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Two More to the RNAi Therapeutics List

Scientists at M.D. Anderson Cancer Center at the University of Texas have found that women with ovarian cancer who have low levels of critical RNAi proteins, Dicer and Drosha, die faster than those with high levels, says a story in The Wall Street Journal. Examining protein levels in 250 women with ovarian cancer, scientists led by Anil Sood found that women with high levels of Dicer and Drosha had a median survival of 11 years while women with low levels of one or both had a median survival of less than three years. Researchers hope to begin testing RNAi therapy on humans next year.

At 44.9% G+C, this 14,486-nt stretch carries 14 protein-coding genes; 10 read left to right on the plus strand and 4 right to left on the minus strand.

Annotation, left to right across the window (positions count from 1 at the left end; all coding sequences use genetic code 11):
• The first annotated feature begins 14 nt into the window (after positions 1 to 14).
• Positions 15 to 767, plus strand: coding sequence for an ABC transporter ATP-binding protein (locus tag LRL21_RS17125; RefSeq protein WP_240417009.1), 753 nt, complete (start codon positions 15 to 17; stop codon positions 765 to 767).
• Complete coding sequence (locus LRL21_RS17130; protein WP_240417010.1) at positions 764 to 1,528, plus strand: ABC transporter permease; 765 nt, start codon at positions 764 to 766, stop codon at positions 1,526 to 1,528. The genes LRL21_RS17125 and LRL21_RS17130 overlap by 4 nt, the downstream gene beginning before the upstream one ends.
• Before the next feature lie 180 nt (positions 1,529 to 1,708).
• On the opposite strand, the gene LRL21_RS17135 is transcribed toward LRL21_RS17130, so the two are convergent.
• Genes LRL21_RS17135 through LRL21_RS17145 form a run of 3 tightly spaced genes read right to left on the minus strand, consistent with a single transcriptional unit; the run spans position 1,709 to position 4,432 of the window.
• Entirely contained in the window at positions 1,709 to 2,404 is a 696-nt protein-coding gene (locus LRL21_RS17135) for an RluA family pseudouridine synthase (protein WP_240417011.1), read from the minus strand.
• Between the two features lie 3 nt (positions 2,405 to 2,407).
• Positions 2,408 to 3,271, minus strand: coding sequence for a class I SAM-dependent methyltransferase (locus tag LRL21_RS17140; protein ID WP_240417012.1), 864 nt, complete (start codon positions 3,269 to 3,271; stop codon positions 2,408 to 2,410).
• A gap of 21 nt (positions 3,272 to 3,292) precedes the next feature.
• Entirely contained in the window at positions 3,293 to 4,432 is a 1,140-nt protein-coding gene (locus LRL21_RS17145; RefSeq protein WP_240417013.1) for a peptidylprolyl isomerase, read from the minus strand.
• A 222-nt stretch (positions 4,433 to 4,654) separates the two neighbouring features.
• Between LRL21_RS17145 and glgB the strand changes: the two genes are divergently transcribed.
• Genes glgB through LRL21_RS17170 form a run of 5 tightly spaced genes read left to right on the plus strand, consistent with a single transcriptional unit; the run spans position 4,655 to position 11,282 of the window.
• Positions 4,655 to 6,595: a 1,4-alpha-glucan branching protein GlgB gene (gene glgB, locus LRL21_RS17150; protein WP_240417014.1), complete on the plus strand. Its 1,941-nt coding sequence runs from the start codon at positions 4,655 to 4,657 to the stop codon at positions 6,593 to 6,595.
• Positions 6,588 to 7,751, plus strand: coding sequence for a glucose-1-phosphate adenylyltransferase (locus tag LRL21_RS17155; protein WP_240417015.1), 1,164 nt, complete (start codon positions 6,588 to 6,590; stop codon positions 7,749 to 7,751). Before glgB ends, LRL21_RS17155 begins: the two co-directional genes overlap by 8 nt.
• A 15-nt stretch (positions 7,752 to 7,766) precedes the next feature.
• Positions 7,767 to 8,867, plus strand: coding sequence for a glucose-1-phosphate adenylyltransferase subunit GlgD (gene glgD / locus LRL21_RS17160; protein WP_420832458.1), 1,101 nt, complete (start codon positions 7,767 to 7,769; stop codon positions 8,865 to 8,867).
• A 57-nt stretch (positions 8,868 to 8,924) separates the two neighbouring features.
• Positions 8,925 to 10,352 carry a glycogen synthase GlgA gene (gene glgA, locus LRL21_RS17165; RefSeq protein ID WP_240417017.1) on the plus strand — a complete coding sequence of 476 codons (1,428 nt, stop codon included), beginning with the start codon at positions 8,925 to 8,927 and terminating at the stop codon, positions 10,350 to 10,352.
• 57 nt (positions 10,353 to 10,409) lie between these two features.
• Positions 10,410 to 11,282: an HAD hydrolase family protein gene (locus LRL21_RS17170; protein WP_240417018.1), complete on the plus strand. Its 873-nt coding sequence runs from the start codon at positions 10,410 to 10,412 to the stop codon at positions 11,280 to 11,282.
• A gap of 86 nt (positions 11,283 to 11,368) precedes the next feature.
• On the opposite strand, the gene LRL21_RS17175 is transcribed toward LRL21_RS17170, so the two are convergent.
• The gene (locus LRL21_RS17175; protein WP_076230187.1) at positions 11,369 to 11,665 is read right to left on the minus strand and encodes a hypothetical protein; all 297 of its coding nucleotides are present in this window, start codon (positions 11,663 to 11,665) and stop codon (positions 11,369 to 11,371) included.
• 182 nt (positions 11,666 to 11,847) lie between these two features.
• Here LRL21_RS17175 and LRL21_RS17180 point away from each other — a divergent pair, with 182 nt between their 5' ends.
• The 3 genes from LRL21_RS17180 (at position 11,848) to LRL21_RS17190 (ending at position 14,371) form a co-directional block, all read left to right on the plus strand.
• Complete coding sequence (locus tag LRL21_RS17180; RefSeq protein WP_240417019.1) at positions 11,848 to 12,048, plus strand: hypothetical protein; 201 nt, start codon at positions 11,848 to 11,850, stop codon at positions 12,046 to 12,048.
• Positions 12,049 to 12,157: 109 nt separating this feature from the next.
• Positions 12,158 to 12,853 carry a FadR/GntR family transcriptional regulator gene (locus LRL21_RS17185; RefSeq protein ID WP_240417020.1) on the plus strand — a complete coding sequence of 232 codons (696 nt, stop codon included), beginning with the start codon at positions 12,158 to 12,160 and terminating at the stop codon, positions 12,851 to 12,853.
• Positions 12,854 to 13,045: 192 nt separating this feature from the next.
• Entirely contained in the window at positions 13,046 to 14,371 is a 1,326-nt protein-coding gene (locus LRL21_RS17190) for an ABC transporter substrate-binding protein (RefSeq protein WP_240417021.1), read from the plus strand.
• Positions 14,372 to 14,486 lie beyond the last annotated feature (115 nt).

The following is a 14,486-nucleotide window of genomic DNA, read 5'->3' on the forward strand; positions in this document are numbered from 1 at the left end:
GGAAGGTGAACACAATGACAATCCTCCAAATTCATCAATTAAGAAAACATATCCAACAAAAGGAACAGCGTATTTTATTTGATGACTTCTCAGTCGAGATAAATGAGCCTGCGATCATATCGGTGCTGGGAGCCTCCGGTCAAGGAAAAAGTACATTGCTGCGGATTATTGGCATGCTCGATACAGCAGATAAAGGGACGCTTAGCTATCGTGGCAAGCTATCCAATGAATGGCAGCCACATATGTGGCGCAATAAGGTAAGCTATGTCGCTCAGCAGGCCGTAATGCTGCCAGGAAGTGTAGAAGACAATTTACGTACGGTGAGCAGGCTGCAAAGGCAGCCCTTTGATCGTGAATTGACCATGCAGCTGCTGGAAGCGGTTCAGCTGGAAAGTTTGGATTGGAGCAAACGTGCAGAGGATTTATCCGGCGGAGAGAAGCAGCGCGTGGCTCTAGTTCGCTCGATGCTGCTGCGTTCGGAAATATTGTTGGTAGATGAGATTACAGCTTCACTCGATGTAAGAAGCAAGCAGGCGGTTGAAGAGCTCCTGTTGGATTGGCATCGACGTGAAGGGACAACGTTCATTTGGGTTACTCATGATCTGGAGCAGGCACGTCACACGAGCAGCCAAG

The Scan

Pig Organ Transplants Considered

The Wall Street Journal reports that the US Food and Drug Administration may soon allow clinical trials that involve transplanting pig organs into humans.

'Poo-Bank' Proposal

Harvard Medical School researchers suggest people should bank stool samples when they are young to transplant when they later develop age-related diseases.

Spurred to Develop Again

New Scientist reports that researchers may have uncovered why about 60 percent of in vitro fertilization embryos stop developing.

Science Papers Examine Breast Milk Cell Populations, Cerebral Cortex Cellular Diversity, Micronesia Population History

In Science this week: unique cell populations found within breast milk, 100 transcriptionally distinct cell populations uncovered in the cerebral cortex, and more.